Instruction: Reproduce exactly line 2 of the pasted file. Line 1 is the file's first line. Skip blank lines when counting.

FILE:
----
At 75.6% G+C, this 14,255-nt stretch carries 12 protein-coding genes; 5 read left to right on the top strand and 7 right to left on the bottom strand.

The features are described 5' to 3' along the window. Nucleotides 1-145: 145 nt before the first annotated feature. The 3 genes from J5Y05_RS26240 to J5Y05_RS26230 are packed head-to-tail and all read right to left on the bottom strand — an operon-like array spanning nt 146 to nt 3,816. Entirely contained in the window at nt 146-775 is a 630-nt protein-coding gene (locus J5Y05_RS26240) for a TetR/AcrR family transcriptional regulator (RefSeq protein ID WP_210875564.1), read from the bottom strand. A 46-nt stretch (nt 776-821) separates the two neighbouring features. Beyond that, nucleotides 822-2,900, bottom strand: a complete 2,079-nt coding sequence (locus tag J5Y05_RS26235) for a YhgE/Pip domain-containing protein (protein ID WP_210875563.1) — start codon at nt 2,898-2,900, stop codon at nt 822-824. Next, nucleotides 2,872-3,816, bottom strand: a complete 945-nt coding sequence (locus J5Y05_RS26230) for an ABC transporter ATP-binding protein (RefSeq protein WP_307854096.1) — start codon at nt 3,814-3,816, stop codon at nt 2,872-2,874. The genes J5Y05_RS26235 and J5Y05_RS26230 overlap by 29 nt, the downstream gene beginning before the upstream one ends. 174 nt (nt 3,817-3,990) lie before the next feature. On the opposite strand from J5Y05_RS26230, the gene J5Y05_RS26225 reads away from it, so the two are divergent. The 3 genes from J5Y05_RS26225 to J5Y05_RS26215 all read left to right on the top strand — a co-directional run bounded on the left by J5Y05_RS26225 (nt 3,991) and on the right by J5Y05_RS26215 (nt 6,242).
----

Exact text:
The features are described 5' to 3' along the window. Nucleotides 1-145: 145 nt before the first annotated feature. The 3 genes from J5Y05_RS26240 to J5Y05_RS26230 are packed head-to-tail and all read right to left on the bottom strand — an operon-like array spanning nt 146 to nt 3,816. Entirely contained in the window at nt 146-775 is a 630-nt protein-coding gene (locus J5Y05_RS26240) for a TetR/AcrR family transcriptional regulator (RefSeq protein ID WP_210875564.1), read from the bottom strand. A 46-nt stretch (nt 776-821) separates the two neighbouring features. Beyond that, nucleotides 822-2,900, bottom strand: a complete 2,079-nt coding sequence (locus tag J5Y05_RS26235) for a YhgE/Pip domain-containing protein (protein ID WP_210875563.1) — start codon at nt 2,898-2,900, stop codon at nt 822-824. Next, nucleotides 2,872-3,816, bottom strand: a complete 945-nt coding sequence (locus J5Y05_RS26230) for an ABC transporter ATP-binding protein (RefSeq protein WP_307854096.1) — start codon at nt 3,814-3,816, stop codon at nt 2,872-2,874. The genes J5Y05_RS26235 and J5Y05_RS26230 overlap by 29 nt, the downstream gene beginning before the upstream one ends. 174 nt (nt 3,817-3,990) lie before the next feature. On the opposite strand from J5Y05_RS26230, the gene J5Y05_RS26225 reads away from it, so the two are divergent. The 3 genes from J5Y05_RS26225 to J5Y05_RS26215 all read left to right on the top strand — a co-directional run bounded on the left by J5Y05_RS26225 (nt 3,991) and on the right by J5Y05_RS26215 (nt 6,242).